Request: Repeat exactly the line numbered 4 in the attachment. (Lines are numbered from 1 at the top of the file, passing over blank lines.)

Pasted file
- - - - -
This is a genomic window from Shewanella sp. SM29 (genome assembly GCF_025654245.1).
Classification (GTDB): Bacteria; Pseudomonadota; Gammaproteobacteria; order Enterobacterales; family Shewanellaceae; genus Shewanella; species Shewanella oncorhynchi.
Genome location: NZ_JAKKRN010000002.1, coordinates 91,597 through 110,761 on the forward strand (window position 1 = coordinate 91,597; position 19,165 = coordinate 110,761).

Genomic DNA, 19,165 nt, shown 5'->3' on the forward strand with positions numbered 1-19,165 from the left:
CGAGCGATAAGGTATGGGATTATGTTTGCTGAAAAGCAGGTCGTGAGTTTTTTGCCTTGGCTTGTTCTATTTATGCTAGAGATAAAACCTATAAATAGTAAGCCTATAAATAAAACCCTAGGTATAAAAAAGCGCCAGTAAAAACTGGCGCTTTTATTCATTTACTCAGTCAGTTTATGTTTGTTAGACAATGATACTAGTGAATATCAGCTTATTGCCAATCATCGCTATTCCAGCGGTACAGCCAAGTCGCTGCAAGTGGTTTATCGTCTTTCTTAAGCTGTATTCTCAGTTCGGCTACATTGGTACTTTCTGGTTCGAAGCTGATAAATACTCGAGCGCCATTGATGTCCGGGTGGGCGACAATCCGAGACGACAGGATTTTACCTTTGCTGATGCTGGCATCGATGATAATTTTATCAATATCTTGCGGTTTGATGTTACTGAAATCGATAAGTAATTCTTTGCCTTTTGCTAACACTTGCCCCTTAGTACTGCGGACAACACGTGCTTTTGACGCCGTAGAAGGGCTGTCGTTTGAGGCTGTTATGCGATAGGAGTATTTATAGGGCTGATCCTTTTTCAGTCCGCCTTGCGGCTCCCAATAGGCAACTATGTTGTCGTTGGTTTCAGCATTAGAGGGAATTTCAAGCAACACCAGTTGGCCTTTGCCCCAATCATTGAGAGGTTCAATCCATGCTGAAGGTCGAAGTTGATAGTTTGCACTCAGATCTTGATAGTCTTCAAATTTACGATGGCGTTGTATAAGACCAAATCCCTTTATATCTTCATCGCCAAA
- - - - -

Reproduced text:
Genomic DNA, 19,165 nt, shown 5'->3' on the forward strand with positions numbered 1-19,165 from the left: